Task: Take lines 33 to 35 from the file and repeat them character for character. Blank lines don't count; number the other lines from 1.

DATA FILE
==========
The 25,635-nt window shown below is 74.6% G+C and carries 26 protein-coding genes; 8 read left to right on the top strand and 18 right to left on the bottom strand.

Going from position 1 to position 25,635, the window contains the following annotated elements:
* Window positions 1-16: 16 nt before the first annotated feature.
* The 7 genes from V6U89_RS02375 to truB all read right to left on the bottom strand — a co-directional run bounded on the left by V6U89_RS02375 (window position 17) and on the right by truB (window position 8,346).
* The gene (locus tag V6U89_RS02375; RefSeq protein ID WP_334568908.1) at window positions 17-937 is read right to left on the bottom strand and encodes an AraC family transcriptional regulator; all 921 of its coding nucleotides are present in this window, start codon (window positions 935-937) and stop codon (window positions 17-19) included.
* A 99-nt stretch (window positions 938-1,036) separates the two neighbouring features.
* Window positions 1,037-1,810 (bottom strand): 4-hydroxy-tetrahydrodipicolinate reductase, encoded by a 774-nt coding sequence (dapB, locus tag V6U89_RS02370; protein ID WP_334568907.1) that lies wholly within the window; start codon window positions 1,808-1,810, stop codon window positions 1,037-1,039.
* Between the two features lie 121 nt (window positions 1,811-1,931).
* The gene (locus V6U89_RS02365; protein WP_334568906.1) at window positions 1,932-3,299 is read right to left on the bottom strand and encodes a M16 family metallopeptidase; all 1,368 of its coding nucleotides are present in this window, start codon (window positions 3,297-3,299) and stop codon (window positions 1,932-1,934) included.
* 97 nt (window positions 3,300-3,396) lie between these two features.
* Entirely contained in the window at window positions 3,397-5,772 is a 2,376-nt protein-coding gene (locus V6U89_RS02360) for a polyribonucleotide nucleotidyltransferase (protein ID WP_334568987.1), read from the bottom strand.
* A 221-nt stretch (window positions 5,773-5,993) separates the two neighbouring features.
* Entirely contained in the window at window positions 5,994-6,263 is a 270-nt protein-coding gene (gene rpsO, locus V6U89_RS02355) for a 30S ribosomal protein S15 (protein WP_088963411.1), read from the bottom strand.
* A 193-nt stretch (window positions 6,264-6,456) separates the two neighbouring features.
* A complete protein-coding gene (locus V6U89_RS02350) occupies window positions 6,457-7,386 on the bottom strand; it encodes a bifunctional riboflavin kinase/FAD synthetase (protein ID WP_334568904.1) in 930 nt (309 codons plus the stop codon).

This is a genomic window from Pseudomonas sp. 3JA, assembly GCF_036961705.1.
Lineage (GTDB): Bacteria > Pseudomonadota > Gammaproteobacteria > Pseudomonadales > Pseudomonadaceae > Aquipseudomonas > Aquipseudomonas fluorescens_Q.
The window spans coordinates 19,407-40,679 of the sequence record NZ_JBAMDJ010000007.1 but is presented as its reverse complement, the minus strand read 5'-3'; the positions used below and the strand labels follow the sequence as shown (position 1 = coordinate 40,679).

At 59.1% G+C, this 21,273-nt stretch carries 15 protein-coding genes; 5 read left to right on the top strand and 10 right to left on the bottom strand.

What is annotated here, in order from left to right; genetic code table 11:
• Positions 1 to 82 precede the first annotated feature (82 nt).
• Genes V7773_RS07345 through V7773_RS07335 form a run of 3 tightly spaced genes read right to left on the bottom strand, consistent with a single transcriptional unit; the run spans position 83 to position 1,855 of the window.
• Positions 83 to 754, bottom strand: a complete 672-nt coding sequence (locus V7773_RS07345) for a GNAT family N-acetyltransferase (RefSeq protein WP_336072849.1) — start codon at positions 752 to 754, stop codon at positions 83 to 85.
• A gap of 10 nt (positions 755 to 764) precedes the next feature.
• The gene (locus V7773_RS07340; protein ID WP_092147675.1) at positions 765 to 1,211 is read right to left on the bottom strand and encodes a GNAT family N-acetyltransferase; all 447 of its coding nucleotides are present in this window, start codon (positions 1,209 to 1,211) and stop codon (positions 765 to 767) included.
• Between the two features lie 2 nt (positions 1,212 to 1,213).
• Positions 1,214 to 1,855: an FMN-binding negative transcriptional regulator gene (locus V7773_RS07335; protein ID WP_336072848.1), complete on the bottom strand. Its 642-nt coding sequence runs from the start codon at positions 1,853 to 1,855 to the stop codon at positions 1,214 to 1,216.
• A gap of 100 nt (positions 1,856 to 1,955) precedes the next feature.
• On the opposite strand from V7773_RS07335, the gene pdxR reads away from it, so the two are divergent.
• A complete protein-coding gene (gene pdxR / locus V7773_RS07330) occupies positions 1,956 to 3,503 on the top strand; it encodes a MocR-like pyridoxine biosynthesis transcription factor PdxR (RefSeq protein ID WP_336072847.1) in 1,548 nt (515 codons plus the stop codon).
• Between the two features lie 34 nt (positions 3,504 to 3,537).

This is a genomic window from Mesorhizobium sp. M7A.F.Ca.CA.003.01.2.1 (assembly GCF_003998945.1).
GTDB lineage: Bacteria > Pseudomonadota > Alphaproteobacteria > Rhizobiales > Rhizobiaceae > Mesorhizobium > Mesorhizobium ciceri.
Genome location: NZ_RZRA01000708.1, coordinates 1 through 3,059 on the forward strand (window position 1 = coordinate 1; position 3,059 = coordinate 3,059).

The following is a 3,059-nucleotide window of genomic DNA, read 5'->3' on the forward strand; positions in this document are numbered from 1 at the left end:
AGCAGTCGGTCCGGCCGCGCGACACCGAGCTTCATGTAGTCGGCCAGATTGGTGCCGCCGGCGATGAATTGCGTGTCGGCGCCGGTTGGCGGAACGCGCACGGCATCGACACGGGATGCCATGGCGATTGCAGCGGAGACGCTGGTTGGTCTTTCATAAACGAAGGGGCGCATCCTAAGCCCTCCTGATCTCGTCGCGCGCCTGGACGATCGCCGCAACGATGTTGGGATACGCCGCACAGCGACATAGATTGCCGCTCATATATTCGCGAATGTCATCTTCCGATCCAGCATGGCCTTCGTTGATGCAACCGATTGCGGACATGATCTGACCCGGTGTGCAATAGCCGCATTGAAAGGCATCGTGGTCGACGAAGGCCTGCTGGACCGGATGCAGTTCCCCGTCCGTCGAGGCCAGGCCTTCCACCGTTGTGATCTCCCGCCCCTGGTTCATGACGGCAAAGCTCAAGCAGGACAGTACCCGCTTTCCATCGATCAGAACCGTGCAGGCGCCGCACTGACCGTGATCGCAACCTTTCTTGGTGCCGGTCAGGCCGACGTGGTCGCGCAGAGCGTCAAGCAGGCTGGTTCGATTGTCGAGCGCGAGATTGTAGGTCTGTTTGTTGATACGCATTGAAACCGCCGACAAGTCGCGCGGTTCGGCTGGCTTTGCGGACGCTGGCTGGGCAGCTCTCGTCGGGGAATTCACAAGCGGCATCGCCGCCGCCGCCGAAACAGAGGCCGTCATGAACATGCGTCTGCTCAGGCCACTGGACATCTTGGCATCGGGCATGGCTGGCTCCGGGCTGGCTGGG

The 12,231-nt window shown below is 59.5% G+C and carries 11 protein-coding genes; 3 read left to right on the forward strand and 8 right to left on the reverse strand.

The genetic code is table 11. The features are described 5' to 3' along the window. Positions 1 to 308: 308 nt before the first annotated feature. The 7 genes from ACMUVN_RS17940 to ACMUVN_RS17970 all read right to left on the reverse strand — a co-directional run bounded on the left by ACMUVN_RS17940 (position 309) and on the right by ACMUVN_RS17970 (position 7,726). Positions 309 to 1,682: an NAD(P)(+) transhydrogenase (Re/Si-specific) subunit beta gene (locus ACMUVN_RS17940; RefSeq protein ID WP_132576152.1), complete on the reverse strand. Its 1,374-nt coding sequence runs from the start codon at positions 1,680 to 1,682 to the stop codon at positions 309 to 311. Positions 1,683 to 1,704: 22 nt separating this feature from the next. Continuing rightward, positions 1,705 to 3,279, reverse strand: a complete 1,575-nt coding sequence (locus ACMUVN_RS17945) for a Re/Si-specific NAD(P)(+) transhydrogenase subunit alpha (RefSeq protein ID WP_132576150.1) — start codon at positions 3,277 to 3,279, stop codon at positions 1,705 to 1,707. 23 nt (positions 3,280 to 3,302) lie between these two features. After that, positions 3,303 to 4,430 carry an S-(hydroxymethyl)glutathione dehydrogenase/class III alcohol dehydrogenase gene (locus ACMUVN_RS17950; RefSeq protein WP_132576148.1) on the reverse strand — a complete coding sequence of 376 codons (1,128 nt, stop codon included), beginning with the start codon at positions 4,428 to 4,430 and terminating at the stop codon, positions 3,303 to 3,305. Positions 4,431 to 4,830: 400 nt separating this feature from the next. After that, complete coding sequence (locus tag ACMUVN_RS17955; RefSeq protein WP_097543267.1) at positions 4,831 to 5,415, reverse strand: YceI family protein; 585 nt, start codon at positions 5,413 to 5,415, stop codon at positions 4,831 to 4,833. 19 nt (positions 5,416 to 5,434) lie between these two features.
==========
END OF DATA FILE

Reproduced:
GTDB lineage: Bacteria > Pseudomonadota > Alphaproteobacteria > Rhizobiales > Rhizobiaceae > Mesorhizobium > Mesorhizobium ciceri.
Genome location: NZ_RZRA01000708.1, coordinates 1 through 3,059 on the forward strand (window position 1 = coordinate 1; position 3,059 = coordinate 3,059).

The following is a 3,059-nucleotide window of genomic DNA, read 5'->3' on the forward strand; positions in this document are numbered from 1 at the left end: